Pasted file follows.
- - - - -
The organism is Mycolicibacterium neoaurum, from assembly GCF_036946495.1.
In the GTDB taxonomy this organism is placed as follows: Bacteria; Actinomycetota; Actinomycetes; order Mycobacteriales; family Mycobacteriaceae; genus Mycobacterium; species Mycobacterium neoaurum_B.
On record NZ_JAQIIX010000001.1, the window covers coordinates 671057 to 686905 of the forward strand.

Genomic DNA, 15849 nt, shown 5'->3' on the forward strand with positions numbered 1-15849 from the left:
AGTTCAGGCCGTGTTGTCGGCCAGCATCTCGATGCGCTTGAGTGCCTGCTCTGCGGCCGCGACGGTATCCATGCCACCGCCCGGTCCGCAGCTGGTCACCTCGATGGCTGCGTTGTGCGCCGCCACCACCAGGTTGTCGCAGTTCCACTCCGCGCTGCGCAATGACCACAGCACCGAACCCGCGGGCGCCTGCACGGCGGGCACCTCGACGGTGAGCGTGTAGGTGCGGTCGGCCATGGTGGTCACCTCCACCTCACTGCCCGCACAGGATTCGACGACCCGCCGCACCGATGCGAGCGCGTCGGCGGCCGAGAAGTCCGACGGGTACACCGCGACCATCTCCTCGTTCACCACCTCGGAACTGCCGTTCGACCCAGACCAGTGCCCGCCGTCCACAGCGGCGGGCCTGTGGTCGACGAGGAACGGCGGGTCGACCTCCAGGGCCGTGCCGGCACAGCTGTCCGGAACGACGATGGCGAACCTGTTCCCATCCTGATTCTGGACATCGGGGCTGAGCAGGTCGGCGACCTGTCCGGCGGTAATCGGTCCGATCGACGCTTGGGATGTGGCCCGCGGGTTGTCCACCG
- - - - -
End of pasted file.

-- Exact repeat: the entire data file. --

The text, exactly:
The organism is Mycolicibacterium neoaurum, from assembly GCF_036946495.1.
In the GTDB taxonomy this organism is placed as follows: Bacteria; Actinomycetota; Actinomycetes; order Mycobacteriales; family Mycobacteriaceae; genus Mycobacterium; species Mycobacterium neoaurum_B.
On record NZ_JAQIIX010000001.1, the window covers coordinates 671057 to 686905 of the forward strand.

Genomic DNA, 15849 nt, shown 5'->3' on the forward strand with positions numbered 1-15849 from the left:
AGTTCAGGCCGTGTTGTCGGCCAGCATCTCGATGCGCTTGAGTGCCTGCTCTGCGGCCGCGACGGTATCCATGCCACCGCCCGGTCCGCAGCTGGTCACCTCGATGGCTGCGTTGTGCGCCGCCACCACCAGGTTGTCGCAGTTCCACTCCGCGCTGCGCAATGACCACAGCACCGAACCCGCGGGCGCCTGCACGGCGGGCACCTCGACGGTGAGCGTGTAGGTGCGGTCGGCCATGGTGGTCACCTCCACCTCACTGCCCGCACAGGATTCGACGACCCGCCGCACCGATGCGAGCGCGTCGGCGGCCGAGAAGTCCGACGGGTACACCGCGACCATCTCCTCGTTCACCACCTCGGAACTGCCGTTCGACCCAGACCAGTGCCCGCCGTCCACAGCGGCGGGCCTGTGGTCGACGAGGAACGGCGGGTCGACCTCCAGGGCCGTGCCGGCACAGCTGTCCGGAACGACGATGGCGAACCTGTTCCCATCCTGATTCTGGACATCGGGGCTGAGCAGGTCGGCGACCTGTCCGGCGGTAATCGGTCCGATCGACGCTTGGGATGTGGCCCGCGGGTTGTCCACCG